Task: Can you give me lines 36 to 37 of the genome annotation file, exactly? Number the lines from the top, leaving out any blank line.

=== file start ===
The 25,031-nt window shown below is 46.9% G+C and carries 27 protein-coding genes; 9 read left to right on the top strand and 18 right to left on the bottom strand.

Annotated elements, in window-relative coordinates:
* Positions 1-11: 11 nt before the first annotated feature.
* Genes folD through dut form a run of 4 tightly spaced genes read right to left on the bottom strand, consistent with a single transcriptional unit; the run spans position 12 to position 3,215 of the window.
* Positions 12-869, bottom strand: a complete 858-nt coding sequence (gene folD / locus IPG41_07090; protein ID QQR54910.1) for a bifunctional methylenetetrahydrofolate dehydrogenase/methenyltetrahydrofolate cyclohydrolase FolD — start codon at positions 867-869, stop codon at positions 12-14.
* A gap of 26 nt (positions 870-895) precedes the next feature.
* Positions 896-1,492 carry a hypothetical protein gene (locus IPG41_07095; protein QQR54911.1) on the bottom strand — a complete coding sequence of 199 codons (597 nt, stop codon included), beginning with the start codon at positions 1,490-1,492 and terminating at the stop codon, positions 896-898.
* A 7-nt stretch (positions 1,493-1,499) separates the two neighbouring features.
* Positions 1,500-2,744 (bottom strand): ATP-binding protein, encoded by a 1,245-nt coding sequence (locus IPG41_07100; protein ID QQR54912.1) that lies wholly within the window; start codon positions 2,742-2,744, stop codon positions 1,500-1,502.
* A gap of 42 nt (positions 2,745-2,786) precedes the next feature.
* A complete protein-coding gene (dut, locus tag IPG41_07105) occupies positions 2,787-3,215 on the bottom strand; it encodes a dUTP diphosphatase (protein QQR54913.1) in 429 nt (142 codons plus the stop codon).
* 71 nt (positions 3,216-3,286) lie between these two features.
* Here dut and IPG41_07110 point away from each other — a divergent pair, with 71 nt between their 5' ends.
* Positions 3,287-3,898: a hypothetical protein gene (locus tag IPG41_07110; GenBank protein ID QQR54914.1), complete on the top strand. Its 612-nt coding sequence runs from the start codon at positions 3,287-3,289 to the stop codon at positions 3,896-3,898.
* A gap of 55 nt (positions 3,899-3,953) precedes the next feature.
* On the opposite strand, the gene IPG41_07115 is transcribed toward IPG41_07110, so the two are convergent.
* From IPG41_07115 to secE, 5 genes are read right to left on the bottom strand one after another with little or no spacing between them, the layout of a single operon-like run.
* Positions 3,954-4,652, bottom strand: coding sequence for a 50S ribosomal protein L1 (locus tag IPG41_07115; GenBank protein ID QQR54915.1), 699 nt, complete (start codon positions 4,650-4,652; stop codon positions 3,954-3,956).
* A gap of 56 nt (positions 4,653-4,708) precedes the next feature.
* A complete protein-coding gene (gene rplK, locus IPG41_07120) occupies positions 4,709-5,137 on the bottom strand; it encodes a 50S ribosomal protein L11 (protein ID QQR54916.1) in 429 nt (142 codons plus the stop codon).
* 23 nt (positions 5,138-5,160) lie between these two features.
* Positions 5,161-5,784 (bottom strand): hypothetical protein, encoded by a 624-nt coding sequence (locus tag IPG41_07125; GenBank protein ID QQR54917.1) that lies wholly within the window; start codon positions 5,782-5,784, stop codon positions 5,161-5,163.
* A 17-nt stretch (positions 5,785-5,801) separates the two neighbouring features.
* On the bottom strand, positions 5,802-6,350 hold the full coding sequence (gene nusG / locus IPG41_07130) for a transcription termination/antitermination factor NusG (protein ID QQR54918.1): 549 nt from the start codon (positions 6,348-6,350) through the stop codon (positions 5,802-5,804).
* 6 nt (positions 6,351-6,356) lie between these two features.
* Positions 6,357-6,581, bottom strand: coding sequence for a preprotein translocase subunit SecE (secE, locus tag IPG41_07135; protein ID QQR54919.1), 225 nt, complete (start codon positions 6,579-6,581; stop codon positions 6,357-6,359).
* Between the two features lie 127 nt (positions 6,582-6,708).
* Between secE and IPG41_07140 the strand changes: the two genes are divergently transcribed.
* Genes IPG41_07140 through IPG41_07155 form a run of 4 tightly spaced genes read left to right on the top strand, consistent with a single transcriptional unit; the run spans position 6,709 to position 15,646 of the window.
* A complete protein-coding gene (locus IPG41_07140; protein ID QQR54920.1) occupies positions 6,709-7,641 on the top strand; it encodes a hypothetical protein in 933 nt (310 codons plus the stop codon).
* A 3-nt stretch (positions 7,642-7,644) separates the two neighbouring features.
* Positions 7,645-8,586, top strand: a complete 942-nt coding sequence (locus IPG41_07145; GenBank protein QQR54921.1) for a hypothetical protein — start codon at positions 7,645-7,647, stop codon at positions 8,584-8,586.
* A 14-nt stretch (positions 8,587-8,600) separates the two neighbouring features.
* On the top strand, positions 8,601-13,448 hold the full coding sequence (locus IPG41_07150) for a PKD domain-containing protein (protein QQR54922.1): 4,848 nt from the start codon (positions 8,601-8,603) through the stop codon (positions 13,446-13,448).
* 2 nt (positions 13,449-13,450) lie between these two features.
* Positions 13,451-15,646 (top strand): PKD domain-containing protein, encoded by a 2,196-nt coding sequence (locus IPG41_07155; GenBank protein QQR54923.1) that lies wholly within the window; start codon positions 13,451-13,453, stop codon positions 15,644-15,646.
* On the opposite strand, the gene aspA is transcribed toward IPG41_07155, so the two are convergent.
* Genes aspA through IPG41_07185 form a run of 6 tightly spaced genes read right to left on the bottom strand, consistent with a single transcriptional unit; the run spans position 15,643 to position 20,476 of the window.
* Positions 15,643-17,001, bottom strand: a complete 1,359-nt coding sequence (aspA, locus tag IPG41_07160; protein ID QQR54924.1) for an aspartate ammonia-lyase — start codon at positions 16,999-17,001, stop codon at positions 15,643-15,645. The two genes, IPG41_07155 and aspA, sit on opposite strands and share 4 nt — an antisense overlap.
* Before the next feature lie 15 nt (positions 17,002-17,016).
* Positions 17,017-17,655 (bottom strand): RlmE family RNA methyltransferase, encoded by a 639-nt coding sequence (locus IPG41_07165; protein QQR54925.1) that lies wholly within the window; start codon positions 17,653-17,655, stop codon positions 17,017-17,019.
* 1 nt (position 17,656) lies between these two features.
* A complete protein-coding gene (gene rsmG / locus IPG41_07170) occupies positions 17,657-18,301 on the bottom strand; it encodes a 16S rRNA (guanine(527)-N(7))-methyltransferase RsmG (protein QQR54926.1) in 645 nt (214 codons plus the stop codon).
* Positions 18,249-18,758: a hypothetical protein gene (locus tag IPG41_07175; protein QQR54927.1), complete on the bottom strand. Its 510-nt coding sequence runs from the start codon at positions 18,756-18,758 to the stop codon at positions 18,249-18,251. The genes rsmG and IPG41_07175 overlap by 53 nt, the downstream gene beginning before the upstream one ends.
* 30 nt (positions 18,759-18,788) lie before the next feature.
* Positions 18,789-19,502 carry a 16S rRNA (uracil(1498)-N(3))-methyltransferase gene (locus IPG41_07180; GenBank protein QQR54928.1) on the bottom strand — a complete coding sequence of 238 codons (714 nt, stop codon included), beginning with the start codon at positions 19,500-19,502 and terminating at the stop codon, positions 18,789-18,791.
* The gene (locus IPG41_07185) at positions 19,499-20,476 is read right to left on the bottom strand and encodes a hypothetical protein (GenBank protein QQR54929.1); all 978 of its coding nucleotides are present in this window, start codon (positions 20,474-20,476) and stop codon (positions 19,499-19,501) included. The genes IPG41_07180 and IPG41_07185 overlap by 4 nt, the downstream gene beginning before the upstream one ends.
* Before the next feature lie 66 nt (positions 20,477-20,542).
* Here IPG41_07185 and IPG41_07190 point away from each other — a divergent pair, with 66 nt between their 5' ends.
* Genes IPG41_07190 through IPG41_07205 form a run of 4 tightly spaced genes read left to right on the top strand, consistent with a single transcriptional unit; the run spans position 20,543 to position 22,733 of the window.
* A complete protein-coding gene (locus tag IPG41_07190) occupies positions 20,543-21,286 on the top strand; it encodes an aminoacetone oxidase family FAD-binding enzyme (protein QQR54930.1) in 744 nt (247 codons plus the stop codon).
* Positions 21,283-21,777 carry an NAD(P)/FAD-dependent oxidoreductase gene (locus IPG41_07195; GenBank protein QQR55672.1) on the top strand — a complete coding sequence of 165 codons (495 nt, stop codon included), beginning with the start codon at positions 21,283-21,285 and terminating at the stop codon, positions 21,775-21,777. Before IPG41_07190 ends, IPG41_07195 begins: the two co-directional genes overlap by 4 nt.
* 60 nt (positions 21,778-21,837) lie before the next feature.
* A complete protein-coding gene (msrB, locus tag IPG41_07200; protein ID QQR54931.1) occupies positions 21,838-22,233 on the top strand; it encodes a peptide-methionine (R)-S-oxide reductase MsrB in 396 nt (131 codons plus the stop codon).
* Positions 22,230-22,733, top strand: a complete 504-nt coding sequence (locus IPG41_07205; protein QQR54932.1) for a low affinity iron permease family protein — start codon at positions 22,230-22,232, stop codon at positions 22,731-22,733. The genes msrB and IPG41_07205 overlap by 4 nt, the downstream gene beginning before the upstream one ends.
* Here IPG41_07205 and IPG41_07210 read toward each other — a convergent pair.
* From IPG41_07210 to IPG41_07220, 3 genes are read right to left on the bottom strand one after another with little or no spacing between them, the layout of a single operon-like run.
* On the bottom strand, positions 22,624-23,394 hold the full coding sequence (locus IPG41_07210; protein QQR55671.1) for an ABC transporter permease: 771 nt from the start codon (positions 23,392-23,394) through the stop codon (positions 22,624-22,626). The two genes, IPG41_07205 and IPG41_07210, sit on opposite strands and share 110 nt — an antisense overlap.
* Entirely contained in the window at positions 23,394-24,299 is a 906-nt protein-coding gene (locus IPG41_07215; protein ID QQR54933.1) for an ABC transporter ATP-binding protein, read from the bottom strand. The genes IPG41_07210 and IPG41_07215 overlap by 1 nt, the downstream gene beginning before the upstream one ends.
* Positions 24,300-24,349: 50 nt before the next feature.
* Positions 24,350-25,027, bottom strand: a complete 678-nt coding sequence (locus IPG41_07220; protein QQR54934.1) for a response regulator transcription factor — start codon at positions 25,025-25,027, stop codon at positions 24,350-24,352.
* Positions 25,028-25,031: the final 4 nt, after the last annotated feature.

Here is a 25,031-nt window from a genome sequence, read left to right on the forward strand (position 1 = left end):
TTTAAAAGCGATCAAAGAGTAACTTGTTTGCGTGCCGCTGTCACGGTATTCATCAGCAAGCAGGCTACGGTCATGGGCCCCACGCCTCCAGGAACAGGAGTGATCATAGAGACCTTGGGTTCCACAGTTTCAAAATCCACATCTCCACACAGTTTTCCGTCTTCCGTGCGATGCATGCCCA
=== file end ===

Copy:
* Positions 13,451-15,646 (top strand): PKD domain-containing protein, encoded by a 2,196-nt coding sequence (locus IPG41_07155; GenBank protein QQR54923.1) that lies wholly within the window; start codon positions 13,451-13,453, stop codon positions 15,644-15,646.
* On the opposite strand, the gene aspA is transcribed toward IPG41_07155, so the two are convergent.